After these strangers left these boys told their parents that there were tomahawks tied to their saddles, and they were all bloody, and that they had a small gun belonging to a little Indian named "Christy," who they well knew and were much attached to. He was their playmate, and participated in all their boyish sports. An hour later Mr. Herr, who resided in the Manor, brought the news of the dreadful deed. As the news spread over the eastern part of the province it caused great excitement among the Quakers and the colonial authorities. At this time it was the general opinion that the violence displayed by the "Paxton Boys" had spent its force, and that they would not dare to repeat or wreak their vengeance upon those who survived the massacre. It was little known how terribly in earnest these bordermen were, who had suffered the horrors of Indian warfare in all its phases. They did not disband, and as soon as they heard that their work was not completed, they made preparations to go to Lancaster, storm the jail, and wipe out of existence the remnant of the tribe that at one time held complete sway over numerous other tribes in Eastern Pennsylvania and Maryland. They were doomed, and the end was near.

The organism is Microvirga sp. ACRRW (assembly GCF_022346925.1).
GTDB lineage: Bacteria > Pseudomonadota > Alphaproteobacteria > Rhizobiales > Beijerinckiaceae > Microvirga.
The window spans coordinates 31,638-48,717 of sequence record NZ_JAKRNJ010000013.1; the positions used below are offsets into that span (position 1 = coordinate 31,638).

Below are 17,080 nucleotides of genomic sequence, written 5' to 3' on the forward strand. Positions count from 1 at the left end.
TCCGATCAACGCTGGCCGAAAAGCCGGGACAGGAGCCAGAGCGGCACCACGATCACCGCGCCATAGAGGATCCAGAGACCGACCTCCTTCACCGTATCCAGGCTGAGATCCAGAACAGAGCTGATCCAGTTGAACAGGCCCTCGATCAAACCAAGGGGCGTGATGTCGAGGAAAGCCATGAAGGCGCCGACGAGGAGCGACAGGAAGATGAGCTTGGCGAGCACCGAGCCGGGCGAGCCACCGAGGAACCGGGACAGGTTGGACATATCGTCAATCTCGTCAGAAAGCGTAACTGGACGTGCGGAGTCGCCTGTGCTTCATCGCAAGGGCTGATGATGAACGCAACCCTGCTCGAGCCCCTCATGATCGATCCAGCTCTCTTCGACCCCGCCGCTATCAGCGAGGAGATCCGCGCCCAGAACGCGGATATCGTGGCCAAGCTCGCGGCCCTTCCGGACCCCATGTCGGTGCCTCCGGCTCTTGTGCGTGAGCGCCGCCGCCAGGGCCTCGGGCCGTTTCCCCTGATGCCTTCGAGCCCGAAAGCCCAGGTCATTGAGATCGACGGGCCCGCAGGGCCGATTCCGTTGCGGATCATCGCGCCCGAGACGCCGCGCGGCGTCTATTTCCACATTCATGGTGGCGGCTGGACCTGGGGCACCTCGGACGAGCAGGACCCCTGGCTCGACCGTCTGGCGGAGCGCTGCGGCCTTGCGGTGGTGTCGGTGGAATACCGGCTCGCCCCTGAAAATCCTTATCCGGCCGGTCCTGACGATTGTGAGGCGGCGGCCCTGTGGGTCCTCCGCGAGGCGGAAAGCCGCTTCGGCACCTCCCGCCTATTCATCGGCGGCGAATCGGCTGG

Robert Beatty and John Miller, who resided in the Manor, were appointed by the Proprietors to "oversee" the Indian town and the lands belonging to the Indians. After the killing of the six Indians on the 14th of December, they gathered up the remnants of the tribe to the number of fourteen and placed them, as before stated, in the "work-house." John Hay, who was sheriff at that time, gave a list of the Indians in jail who were killed, to wit:
Captain John, Betty (his wife), Bill Sock, Molly (his wife), John Smith, Peggy (his wife), Little John (Captain John's son), Jacob, Christy, and Little Peter, boys, and Molly, Peggy, and another little girl, name not given. These were the English names as given by Peggy, wife of John Smith, and taken down by Sheriff Hay, who wrote to Governor John Penn on Dec. 27, 1763, stating that fifty or sixty men, armed with rifles and tomahawks, made their appearance suddenly in the town about two o'clock in the afternoon, and went immediately to the "workhouse," and after a feeble resistance by the sheriff and coroner and a number of others, broke open the "work-house" and killed the fourteen Indians named.